Progress as Approximation to the Truth: A Defence of the Verisimilitudinarian Approach
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In this paper we provide a compact presentation of the verisimilitudinarian approach to scientific progress (VS, for short) and defend it against the sustained attack recently mounted by Alexander Bird (2007). Advocated by such authors as Ilkka Niiniluoto and Theo Kuipers, VS is the view that progress can be explained in terms of the increasing verisimilitude (or, equivalently, truthlikeness, or approximation to the truth) of scientific theories. According to Bird, VS overlooks the central issue of the appropriate grounding of scientific beliefs in the evidence, and it is therefore unable (a) to reconstruct in a satisfactory way some hypothetical cases of scientific progress, and (b) to provide an explanation of the aversion to falsity that characterizes scientific practice. We rebut both of these criticisms and argue that they reveal a misunderstanding of some key concepts underlying VS.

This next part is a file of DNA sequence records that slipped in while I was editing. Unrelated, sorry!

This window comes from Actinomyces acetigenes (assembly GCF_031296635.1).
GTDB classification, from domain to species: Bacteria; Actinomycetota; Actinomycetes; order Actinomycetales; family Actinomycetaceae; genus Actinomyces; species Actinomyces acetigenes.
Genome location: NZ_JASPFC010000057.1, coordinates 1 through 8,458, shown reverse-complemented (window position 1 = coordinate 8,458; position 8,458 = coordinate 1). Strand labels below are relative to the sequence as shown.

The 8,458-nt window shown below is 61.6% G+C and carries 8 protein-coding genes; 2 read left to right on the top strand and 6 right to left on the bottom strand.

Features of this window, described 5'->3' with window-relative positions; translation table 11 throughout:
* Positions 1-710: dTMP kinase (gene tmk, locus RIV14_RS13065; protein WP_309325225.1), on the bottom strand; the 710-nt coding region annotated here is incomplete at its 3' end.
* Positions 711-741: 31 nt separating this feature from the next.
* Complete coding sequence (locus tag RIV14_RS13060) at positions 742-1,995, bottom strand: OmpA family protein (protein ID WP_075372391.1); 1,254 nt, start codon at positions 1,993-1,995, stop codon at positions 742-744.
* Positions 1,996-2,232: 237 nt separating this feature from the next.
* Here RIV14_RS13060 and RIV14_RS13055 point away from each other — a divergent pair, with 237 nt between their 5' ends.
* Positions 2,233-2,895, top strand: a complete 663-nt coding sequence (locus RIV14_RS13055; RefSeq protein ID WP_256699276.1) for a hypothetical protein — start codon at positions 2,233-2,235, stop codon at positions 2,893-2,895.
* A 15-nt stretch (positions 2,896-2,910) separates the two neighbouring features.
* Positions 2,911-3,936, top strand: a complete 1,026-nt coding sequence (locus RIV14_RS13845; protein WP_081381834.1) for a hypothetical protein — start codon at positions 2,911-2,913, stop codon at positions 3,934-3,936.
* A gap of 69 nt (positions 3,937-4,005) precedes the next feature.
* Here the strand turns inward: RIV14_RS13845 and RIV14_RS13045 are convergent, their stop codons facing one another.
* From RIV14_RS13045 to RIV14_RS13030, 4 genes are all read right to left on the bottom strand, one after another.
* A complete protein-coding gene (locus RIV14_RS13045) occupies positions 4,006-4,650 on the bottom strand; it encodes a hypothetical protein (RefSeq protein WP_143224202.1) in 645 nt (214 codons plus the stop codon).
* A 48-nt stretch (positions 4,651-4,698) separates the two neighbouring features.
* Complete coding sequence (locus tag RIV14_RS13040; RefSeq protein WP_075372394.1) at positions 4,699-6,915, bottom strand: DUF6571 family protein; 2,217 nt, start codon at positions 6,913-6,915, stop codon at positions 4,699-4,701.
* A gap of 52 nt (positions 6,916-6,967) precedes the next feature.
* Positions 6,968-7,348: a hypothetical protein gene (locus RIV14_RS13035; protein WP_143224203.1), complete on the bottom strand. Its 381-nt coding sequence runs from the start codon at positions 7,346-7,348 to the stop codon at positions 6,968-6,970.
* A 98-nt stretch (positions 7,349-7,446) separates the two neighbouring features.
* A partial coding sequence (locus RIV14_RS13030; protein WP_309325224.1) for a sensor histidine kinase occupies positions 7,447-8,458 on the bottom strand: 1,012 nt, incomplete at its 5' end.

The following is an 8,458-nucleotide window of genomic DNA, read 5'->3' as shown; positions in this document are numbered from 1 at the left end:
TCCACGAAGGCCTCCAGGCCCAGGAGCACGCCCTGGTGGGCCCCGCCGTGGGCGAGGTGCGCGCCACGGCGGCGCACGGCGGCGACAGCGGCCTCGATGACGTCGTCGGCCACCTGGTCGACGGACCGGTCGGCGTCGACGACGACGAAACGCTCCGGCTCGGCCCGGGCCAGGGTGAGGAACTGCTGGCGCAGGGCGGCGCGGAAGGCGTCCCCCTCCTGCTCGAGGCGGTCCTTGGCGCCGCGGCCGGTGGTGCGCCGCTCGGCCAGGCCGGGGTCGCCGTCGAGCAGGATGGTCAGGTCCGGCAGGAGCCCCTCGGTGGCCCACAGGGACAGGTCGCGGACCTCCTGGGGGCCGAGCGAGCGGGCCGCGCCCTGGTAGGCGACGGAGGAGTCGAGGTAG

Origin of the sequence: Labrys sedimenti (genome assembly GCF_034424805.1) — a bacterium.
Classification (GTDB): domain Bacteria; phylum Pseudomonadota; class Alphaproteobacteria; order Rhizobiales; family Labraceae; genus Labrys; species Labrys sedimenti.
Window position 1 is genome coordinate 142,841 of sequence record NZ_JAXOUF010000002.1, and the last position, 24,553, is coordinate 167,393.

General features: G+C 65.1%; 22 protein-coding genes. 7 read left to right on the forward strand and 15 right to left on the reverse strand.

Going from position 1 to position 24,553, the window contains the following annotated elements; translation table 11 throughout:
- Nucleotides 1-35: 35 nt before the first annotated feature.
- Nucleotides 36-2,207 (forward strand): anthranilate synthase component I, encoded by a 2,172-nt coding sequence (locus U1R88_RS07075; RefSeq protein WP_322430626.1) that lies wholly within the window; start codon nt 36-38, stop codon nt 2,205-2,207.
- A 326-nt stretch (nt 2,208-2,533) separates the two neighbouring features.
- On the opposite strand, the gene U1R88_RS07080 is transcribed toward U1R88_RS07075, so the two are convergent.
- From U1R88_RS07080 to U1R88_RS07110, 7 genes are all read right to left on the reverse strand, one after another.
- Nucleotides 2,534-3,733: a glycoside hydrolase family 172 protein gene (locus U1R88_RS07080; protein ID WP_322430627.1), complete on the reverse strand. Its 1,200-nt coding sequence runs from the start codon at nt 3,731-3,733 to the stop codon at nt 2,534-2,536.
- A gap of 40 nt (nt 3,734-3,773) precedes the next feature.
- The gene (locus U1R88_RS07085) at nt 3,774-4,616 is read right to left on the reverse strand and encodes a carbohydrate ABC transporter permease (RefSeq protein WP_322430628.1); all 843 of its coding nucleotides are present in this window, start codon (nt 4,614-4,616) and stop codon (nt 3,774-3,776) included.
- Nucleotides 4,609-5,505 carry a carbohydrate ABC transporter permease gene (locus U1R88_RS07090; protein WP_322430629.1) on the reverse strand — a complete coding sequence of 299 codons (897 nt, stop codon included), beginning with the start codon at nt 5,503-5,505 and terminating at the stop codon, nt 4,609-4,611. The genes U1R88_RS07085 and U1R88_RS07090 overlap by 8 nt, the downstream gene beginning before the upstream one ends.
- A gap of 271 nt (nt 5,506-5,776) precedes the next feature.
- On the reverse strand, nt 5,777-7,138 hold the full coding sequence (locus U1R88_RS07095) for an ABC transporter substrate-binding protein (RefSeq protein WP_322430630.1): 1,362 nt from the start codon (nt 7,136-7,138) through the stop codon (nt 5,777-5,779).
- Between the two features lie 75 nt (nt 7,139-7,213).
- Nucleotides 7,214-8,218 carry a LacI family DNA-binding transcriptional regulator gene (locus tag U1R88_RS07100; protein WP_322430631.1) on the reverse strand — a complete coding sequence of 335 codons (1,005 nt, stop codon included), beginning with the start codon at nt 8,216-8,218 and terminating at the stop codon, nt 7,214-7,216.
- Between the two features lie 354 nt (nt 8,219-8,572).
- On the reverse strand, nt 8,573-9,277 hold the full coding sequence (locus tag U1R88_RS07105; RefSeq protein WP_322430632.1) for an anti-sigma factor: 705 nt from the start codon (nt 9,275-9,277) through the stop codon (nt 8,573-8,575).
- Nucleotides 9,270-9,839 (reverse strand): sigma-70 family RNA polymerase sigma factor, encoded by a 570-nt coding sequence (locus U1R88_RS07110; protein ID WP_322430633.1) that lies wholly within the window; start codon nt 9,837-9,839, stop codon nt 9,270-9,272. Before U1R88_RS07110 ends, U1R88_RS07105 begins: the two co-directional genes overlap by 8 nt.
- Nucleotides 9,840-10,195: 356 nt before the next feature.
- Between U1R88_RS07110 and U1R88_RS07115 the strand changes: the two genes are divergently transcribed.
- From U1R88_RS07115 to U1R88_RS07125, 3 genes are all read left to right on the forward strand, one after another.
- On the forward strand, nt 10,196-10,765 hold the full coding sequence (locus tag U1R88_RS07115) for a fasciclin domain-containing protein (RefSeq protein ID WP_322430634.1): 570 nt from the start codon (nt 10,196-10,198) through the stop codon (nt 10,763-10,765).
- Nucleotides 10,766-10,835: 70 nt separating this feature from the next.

We wish to thank Roberto Festa, Theo Kuipers, Ilkka Niiniluoto, and two anonymous referees for comments on earlier versions of this paper. Gustavo Cevolani acknowledges financial support from PRIN grant 2008 ‘Probability, stability, and invariance’. Luca Tambolo acknowledges financial support from PRIN grant 2008 ‘Probability, confirmation, and verisimilitude. The cognitive structures of “expert” opinion and decision in the empirical sciences and social interactions’.
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